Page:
We must remain vigilant, however, against a cure worse than the disease. After weeks of family time some wives are ready to employ their carving knives against their husbands, who in turn are plotting to feed them their own week-old lasagna as a midnight snack. Children threaten to commit bloody murder against their siblings — or their parents against them. Before you know it, due to togetherness, the cure will be worse than the disease it is meant to remedy.
Signs of stress
Symptoms of the problem are popping up everywhere On our Next Door neighborhood channel, neighbor Mark Sides has chronicled the ill effects the lock-down is having on him, to wit:
I used to spin that toilet paper like I was on Wheel of Fortune. Now I turn it like I’m cracking a safe.
I need to practice social distancing from the refrigerator.
Still haven’t decided where to go for Easter– The Living Room or The Bedroom.
PSA: every few days try your genes on just to make sure they fit. Pajamas will have you believe all is well in the kingdom.
Home schooling is going well: two students suspended for fighting and one teacher fired for drinking on the job.
I don’t think anyone expected that when we change the clocks we go from Standard Time to The Twilight Zone.
This morning I saw a neighbor talking to her cat. It was obvious she thought her cat understood her. I came into my house told my dog… we laughed a lot.
So, after this quarantine… Will the producers of My 600 Pound Life just find me or do I find them?
Mark penned a lot more great stuff in his post, but I hesitate to expose it too widely. I might ruin his chances of launching a new career (which he and the rest of us will doubtless need) in standup comedy after this mess is all over. Furthermore, we’ve got to head off, not just spread of the the Covid 19 virus, but the aftermath of this compulsory confinement. Don’t you just hate it when the police and fire department and then the forensic team — those dedicated first responders in moon suits, N95 masks and protective gloves — descend on your house? And then the the lawyers, the courtrooms, the prison visits and all that bother. Must we put ourselves through this — really?
Tip: make homemade hand sanitizer…
Our dear friend Eleanor has developed a constructive way to pass her extra time at home, while advancing social distancing form germs. And none too soon: the price of hand sanitizer has gone through the roof. Most Instacart Shoppers won’t even bother to search for it on the empty shelves. Here’s her solution, literally:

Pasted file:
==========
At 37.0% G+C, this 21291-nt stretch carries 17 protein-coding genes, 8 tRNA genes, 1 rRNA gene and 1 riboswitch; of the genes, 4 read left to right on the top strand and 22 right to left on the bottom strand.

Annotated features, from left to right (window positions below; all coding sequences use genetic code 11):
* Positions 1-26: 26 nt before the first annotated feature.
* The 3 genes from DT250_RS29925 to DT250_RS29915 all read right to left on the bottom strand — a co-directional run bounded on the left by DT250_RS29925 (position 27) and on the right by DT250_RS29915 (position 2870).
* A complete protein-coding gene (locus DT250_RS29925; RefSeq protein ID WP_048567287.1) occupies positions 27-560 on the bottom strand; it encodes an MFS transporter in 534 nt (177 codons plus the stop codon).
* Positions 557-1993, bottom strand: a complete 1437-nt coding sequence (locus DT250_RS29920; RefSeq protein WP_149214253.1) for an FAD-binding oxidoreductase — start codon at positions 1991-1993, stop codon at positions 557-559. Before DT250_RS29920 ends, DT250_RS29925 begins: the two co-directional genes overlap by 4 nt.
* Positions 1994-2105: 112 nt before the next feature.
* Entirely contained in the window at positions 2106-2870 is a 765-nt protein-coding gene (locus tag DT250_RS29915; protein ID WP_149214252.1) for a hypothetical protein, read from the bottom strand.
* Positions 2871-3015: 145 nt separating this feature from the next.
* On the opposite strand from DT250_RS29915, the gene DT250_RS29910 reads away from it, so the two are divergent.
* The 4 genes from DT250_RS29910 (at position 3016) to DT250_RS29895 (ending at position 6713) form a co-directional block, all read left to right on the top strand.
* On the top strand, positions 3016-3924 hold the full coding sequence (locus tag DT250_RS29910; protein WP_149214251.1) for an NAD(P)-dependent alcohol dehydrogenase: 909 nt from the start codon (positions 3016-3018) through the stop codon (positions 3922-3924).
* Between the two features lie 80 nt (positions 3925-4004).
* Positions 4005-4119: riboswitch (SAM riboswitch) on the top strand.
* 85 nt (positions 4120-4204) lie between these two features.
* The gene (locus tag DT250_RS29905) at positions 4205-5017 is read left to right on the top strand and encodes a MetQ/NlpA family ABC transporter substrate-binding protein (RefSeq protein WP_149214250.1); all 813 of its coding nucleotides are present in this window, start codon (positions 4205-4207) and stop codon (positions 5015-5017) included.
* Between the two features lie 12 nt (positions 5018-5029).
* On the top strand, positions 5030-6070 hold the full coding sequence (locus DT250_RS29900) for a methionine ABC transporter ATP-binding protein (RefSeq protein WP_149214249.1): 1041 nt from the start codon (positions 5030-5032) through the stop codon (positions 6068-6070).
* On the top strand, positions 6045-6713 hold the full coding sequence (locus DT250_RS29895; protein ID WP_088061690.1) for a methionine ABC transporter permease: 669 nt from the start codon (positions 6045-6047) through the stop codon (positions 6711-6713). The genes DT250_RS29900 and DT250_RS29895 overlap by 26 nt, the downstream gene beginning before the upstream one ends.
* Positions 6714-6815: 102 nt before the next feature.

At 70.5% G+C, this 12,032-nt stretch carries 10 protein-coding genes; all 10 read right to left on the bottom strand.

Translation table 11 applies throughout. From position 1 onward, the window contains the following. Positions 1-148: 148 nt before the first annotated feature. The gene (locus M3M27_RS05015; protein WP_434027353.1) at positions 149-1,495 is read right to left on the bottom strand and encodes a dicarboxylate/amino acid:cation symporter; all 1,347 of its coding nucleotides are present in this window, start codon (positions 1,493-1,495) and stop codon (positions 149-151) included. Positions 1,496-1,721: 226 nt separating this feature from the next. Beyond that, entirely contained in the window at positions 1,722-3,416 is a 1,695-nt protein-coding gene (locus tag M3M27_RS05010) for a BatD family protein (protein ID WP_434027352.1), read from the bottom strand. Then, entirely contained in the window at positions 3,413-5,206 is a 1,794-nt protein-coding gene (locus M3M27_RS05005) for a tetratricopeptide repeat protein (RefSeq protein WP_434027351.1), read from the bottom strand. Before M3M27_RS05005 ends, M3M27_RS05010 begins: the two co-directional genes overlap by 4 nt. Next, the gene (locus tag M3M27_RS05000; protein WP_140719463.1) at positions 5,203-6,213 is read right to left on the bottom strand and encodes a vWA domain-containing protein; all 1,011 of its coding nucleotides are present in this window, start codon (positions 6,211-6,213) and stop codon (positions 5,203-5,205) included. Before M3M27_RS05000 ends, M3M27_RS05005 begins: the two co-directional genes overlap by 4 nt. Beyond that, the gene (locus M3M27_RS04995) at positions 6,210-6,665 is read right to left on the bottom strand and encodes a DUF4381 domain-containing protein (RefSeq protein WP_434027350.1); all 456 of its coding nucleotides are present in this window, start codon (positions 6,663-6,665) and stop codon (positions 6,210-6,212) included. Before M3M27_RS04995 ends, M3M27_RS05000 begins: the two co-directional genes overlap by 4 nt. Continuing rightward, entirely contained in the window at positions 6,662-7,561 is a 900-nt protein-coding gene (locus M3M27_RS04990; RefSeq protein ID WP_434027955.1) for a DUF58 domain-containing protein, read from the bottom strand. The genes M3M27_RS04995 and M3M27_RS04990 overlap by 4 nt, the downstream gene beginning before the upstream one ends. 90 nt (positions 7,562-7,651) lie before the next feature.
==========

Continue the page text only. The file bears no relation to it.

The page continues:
The recipe for hand sanitizer is 4 parts alcohol to 1 part aloe (I used Banana Boat aloe – green and goopy). Alcohol should be at least 70%. I used 91% because I found it. If running low on wipes around the house, put some on a piece of clean rag to save any commercial wipes for being out of the house. I found the aloe to be real goopy so I combined it in a glass with the alcohol. Easier to funnel all of it in container then. I would rather give out a recipe for banana bread than sanitizer, but that is not the world now.
No trademark on recipe-pass it on.
Stay safe. Eleanor
If your are careful to use Banana Boat brand, and make no other substitutions in the recipe, you will stay safe, especially if your are serving banana bread at dinner.
…or work a jigsaw puzzle
Frankly, in such high-tension togetherness situations, our family has always favored one peaceful pastime. Whenever we visit our daughter Lisa’s family in Houston during those crazy, lazy days of summer or the compressed and stressful winter holidays, she breaks out a 1000 piece jigsaw puzzle. Puzzling like this, we can while away long evenings and many idle hours in peaceful harmony. Last year at Christmas, she gave me a welcome present — a double-sided jigsaw puzzle. As an architect, I loved the photo of Fallingwater, the iconic Pennsylvania house designed by Frank Lloyd Wright. True, it was double the fun, but it doubled the trouble. At one point, I got stumped, and you’ll quickly understand why when you see this:
There were not enough visual clues to finish one side of the puzzle. Click on the video link above to see how I solved the problem.
According to the experts, social distancing is the only measure available to slow the spread of coronavirus until a vaccine is developed in a year or so. So many of us are stuck inside, and ought to remain until the pandemic subsides. For sure, we are sticking close to home. …
Winter is a wonderful time to curl up with a good book, especially well written works. Lately, I’ve been enjoying a 1941 anthology I became heir to: Great Short Novels, edited by Edward Weeks, a 1941 publication (Doubleday, Garden City Press), which has been passed along by my family ever …
Good reviews continue to arrive for Chicago’s Designs, the latest two from authoritative sources, encouraging our elves to keep the benefits flowing from the Greenskills workshop. James A. Cox, Editor-in-Chief, Midwest Book Review, Oregon, Wisc., wrote: A deftly scripted mystery with more unexpected twists and unanticipated turns than a Disney …